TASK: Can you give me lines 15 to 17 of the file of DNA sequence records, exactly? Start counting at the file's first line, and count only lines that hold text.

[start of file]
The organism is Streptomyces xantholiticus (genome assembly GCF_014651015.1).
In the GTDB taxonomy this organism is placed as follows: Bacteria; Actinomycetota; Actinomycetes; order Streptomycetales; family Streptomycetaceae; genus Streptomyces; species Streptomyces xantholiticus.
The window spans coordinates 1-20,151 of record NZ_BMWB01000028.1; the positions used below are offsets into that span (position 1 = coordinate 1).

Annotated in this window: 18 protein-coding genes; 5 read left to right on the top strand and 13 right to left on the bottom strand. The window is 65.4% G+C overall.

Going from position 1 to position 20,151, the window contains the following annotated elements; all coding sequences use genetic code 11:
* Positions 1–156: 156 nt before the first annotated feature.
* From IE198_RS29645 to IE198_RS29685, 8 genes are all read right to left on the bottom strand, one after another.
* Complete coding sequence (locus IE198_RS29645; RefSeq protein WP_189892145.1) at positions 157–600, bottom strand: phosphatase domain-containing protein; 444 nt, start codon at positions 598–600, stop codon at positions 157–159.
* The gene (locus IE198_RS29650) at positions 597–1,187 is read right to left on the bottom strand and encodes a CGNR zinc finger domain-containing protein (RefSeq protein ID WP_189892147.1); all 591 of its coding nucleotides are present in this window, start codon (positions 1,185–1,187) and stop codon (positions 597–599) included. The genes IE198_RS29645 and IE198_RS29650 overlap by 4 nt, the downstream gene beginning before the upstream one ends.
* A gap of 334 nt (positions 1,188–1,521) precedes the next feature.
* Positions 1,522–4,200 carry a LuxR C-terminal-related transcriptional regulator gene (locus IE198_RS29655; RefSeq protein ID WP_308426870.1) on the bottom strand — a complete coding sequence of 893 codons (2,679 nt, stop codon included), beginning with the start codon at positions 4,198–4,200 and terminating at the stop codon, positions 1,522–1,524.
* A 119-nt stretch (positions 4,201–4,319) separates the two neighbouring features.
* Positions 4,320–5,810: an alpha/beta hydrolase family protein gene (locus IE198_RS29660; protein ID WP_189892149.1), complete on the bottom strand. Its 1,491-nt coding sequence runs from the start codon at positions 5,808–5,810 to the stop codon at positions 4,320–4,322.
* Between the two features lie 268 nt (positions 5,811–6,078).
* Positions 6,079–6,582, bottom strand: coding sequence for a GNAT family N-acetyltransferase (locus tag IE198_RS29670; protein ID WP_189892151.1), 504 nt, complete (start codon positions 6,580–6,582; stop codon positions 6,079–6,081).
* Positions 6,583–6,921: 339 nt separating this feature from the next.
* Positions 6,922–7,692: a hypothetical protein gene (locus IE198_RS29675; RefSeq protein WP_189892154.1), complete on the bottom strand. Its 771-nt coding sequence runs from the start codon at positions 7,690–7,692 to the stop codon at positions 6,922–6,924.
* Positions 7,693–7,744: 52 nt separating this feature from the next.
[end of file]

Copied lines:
* Positions 6,079–6,582, bottom strand: coding sequence for a GNAT family N-acetyltransferase (locus tag IE198_RS29670; protein ID WP_189892151.1), 504 nt, complete (start codon positions 6,580–6,582; stop codon positions 6,079–6,081).
* Positions 6,583–6,921: 339 nt separating this feature from the next.
* Positions 6,922–7,692: a hypothetical protein gene (locus IE198_RS29675; RefSeq protein WP_189892154.1), complete on the bottom strand. Its 771-nt coding sequence runs from the start codon at positions 7,690–7,692 to the stop codon at positions 6,922–6,924.